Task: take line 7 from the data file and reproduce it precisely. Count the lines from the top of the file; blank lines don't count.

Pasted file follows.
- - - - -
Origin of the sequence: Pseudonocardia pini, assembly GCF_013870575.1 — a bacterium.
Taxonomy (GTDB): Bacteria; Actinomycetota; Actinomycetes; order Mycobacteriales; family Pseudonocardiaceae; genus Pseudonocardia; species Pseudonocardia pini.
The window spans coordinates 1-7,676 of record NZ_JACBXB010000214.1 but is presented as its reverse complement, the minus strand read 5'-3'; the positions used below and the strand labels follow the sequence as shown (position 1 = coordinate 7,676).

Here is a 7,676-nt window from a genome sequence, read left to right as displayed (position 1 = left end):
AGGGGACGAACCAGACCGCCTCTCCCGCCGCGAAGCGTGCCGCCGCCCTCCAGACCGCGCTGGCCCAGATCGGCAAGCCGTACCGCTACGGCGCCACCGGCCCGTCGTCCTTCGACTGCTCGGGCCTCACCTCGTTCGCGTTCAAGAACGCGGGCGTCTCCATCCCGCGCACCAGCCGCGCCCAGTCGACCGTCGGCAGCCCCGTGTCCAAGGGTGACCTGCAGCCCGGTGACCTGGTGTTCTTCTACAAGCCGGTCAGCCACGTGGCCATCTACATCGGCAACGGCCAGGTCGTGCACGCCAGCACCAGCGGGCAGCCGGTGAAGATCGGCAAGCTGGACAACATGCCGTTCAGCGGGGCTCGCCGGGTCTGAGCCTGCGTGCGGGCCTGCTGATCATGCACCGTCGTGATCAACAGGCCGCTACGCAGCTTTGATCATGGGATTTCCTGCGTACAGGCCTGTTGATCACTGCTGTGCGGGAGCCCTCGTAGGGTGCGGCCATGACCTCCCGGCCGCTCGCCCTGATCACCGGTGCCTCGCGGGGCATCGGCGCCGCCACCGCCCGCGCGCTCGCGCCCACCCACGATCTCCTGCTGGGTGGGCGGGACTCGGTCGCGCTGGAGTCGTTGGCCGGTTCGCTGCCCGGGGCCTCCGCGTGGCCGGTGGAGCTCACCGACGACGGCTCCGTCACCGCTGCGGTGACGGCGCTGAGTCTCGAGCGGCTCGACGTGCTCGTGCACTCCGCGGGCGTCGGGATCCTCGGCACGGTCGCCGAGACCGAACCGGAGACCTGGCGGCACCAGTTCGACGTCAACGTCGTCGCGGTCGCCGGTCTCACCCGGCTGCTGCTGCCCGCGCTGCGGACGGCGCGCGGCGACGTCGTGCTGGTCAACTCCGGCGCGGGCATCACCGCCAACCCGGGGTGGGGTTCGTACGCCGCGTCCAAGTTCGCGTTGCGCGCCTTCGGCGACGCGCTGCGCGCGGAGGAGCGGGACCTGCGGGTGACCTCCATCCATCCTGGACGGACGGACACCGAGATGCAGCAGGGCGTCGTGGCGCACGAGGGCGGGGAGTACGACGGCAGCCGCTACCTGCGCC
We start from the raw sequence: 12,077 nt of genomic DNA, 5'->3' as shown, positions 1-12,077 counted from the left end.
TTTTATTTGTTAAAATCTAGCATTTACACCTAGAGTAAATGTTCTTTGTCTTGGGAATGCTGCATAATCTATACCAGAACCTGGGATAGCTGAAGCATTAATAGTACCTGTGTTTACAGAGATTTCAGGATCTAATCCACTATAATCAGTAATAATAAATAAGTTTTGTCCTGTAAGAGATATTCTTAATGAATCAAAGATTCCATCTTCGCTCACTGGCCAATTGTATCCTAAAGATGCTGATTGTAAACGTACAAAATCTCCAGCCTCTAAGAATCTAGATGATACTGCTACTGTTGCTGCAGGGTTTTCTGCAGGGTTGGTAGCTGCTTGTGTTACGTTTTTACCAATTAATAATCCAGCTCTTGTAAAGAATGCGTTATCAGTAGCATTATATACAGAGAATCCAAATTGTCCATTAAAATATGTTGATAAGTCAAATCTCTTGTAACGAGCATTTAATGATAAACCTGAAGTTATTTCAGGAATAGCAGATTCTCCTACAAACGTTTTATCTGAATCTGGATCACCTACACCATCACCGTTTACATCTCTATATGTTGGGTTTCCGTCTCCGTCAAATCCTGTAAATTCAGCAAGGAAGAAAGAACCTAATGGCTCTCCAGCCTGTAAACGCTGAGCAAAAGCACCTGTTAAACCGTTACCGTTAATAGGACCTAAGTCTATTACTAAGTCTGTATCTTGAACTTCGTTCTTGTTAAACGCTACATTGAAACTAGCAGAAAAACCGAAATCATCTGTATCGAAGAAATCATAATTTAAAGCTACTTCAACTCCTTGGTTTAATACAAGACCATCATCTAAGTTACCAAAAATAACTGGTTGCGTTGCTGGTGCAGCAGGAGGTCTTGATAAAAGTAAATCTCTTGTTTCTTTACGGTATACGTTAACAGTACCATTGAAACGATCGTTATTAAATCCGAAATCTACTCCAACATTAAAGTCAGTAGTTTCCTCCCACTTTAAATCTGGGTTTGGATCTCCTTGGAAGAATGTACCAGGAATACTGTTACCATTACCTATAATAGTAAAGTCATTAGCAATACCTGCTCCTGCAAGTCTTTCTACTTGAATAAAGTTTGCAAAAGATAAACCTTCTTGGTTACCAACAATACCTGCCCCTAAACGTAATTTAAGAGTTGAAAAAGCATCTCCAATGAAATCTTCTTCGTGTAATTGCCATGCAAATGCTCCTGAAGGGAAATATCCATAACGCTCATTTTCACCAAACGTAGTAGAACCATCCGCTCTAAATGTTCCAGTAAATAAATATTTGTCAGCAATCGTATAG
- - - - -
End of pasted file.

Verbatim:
TTTTATTTGTTAAAATCTAGCATTTACACCTAGAGTAAATGTTCTTTGTCTTGGGAATGCTGCATAATCTATACCAGAACCTGGGATAGCTGAAGCATTAATAGTACCTGTGTTTACAGAGATTTCAGGATCTAATCCACTATAATCAGTAATAATAAATAAGTTTTGTCCTGTAAGAGATATTCTTAATGAATCAAAGATTCCATCTTCGCTCACTGGCCAATTGTATCCTAAAGATGCTGATTGTAAACGTACAAAATCTCCAGCCTCTAAGAATCTAGATGATACTGCTACTGTTGCTGCAGGGTTTTCTGCAGGGTTGGTAGCTGCTTGTGTTACGTTTTTACCAATTAATAATCCAGCTCTTGTAAAGAATGCGTTATCAGTAGCATTATATACAGAGAATCCAAATTGTCCATTAAAATATGTTGATAAGTCAAATCTCTTGTAACGAGCATTTAATGATAAACCTGAAGTTATTTCAGGAATAGCAGATTCTCCTACAAACGTTTTATCTGAATCTGGATCACCTACACCATCACCGTTTACATCTCTATATGTTGGGTTTCCGTCTCCGTCAAATCCTGTAAATTCAGCAAGGAAGAAAGAACCTAATGGCTCTCCAGCCTGTAAACGCTGAGCAAAAGCACCTGTTAAACCGTTACCGTTAATAGGACCTAAGTCTATTACTAAGTCTGTATCTTGAACTTCGTTCTTGTTAAACGCTACATTGAAACTAGCAGAAAAACCGAAATCATCTGTATCGAAGAAATCATAATTTAAAGCTACTTCAACTCCTTGGTTTAATACAAGACCATCATCTAAGTTACCAAAAATAACTGGTTGCGTTGCTGGTGCAGCAGGAGGTCTTGATAAAAGTAAATCTCTTGTTTCTTTACGGTATACGTTAACAGTACCATTGAAACGATCGTTATTAAATCCGAAATCTACTCCAACATTAAAGTCAGTAGTTTCCTCCCACTTTAAATCTGGGTTTGGATCTCCTTGGAAGAATGTACCAGGAATACTGTTACCATTACCTATAATAGTAAAGTCATTAGCAATACCTGCTCCTGCAAGTCTTTCTACTTGAATAAAGTTTGCAAAAGATAAACCTTCTTGGTTACCAACAATACCTGCCCCTAAACGTAATTTAAGAGTTGAAAAAGCATCTCCAATGAAATCTTCTTCGTGTAATTGCCATGCAAATGCTCCTGAAGGGAAATATCCATAACGCTCATTTTCACCAAACGTAGTAGAACCATCCGCTCTAAATGTTCCAGTAAATAAATATTTGTCAGCAATCGTATAG